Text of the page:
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int val =233;
byte b = (byte)val;
System.out.println(b);

I have a simple case, like one integer with some value & i want to convert that value & place in the byte type for output. But in this case negative value is coming?

How to successfully place the int value to byte type.

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1  
Unfortunately bytes in Java are signed. All you can do is try a larger data type or a custom class. –  missingfaktor Mar 27 '10 at 15:32
    
@user303218: what's the range of val values? 0-255? –  Roman Mar 27 '10 at 15:39
    
@Rahul, why are signed bytes "unfortunate"? –  Steve Kuo Mar 27 '10 at 18:05
1  
@Steve it is customary to refer to bytes in packed structures (eg, network packet headers) as unsigned, and most other languages have unsigned bytes. In Java, you constantly have to remember yourself that there may or may not be a sign to each byte. –  tucuxi Mar 27 '10 at 19:10

4 Answers 4

up vote 10 down vote accepted

In Java byte range is -128 to 127. You cannot possibly store the integer 233 in a byte without overflowing.

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Or rather - you can, but you are overflowing the byte. –  Yuval Adam Mar 27 '10 at 15:13

Java's byte is a signed 8-bit numeric type whose range is -128 to 127 (JLS 4.2.1). 233 is outside of this range; the same bit pattern represents -23 instead.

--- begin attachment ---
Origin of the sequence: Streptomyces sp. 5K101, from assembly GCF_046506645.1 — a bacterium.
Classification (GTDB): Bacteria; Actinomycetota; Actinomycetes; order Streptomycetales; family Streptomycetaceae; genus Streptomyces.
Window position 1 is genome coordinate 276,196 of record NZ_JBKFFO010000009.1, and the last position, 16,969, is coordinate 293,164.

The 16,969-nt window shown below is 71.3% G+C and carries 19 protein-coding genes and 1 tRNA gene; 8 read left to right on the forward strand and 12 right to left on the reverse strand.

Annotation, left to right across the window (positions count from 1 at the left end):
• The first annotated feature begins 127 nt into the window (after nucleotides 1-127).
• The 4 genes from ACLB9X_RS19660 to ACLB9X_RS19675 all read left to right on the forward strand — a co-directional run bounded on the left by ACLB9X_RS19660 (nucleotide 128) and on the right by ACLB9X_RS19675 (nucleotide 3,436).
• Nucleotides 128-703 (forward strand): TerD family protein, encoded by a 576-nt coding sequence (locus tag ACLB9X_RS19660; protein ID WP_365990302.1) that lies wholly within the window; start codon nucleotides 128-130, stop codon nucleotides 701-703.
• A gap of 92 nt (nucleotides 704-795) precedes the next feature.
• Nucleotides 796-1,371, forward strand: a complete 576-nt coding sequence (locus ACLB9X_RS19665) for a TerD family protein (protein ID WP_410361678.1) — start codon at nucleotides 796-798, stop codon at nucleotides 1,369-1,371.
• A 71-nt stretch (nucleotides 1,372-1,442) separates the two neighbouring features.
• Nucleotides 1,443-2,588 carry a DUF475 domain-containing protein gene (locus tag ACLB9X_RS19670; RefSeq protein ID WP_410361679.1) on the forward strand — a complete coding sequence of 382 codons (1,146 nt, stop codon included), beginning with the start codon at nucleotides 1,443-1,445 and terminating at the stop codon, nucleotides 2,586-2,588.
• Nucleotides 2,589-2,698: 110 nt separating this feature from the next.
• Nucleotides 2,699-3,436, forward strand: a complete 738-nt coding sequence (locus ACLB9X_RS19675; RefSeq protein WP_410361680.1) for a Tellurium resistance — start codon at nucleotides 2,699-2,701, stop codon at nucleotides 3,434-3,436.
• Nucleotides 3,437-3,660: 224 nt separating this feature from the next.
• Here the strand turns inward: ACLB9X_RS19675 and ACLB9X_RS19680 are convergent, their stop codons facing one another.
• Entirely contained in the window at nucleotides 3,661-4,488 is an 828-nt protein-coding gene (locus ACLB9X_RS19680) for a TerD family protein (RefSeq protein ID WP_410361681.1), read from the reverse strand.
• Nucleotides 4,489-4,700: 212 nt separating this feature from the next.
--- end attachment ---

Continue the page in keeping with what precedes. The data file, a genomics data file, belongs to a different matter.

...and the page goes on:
11101001 = 1 + 8 + 32 + 64 + 128 = 233 (int)
           1 + 8 + 32 + 64 - 128 = -23 (byte)

That said, if you insist on storing the first 8 bits of an int in a byte, then byteVariable = (byte) intVariable does it. If you need to cast this back to int, you have to mask any possible sign extension (that is, intVariable = byteVariable & 0xFF;).

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If you need unsigned value of byte use b&0xFF.

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You can use 256 values in a byte, the default range is -128 to 127, but it can represent any 256 values with some translation. In your case all you need do is follow the suggestion of masking the bits.

int val =233; 
byte b = (byte)val; 
System.out.println(b & 0xFF); // prints 233.
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